David Ortiz will hit free agency this offseason and he’s looking for a multiyear deal. Sound familiar? It should, but this offseason will be different than most for the Red Sox. The team recently freed up approximately $260MM in payroll yet there are numerous questions heading into the 2012-13 offseason. The future of Ortiz, who’s currently sidelined with an Achilles tendon injury, is one of them. Ortiz recently shared his thoughts on the Red Sox and his upcoming appearance on the free agent market with Rob Bradford of WEEI.com. Here are some highlights:
- Ortiz said he wants to re-sign in Boston, but explained that he expects the Red Sox to win. “We have two wild cards, and we're not even in it,” he said. “You can't let that happen." The team’s current situation is “disgusting” in Ortiz’s view. However, he told Bradford the Red Sox should be better in 2013 since they have payroll flexibility this coming offseason.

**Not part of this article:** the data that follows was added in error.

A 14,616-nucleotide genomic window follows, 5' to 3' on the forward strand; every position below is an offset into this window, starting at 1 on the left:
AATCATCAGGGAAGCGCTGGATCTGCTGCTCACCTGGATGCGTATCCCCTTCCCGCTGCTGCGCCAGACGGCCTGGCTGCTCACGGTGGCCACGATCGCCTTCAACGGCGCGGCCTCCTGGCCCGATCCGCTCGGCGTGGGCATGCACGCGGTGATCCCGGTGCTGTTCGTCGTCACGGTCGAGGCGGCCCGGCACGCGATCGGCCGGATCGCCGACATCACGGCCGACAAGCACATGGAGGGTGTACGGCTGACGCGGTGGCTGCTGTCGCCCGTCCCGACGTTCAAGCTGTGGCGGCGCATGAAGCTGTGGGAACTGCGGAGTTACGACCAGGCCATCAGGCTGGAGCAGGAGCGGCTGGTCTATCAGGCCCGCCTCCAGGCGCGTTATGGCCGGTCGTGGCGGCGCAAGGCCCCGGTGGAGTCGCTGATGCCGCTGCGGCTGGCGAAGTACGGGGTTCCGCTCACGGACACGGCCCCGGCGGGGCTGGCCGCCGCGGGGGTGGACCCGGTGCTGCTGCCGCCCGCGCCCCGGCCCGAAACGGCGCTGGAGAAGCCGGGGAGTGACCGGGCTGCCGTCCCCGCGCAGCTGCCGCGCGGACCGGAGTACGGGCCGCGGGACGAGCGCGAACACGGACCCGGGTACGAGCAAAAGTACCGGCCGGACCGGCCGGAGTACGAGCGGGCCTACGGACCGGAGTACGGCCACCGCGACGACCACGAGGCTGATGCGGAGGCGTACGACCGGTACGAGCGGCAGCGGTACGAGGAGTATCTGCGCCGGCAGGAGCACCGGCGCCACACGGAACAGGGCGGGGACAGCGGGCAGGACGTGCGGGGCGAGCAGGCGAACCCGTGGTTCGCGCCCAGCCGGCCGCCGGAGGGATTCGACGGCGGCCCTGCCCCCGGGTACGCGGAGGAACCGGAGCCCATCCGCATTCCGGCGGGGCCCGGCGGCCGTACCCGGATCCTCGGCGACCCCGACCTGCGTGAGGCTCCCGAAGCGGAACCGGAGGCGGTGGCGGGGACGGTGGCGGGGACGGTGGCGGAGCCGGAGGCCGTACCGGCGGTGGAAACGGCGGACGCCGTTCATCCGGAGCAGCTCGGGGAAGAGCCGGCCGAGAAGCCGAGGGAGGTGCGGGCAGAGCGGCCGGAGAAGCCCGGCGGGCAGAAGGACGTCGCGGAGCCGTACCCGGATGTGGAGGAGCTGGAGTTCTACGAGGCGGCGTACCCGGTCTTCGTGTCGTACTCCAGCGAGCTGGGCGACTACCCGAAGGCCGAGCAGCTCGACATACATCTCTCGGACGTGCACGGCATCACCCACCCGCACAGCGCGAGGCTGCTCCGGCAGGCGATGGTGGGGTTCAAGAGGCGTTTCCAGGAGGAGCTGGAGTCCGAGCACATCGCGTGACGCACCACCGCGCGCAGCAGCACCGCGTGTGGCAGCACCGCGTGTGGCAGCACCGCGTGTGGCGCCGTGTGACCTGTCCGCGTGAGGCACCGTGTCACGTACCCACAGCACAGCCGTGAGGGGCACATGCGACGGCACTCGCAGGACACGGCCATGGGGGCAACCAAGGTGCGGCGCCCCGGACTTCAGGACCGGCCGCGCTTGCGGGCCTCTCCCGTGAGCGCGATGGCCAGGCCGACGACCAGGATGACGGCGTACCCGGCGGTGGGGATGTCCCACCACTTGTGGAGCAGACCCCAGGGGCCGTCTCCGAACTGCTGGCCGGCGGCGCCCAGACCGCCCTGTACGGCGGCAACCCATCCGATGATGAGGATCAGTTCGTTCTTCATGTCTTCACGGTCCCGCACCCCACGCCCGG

- Ortiz continues seeking a multiyear deal, but he made it clear he’s not looking too far into the future. "The thing is when people talk about me signing a multi-year contract, they make it seem like I'm asking for a four- or five-year deal,” he told Bradford. “A guy like me isn't going to be looking for more than two years in the market.”
- If the Red Sox front office has questions about potential acquisitions, Ortiz will be “happy to answer" them. He tells free agents that Boston is a good place to play as long as you’re consistent.
- Ortiz joked that the Red Sox should get three of him if they want to improve.
- MLBTR's Mark Polishuk recently previewed Ortiz's free agent stock.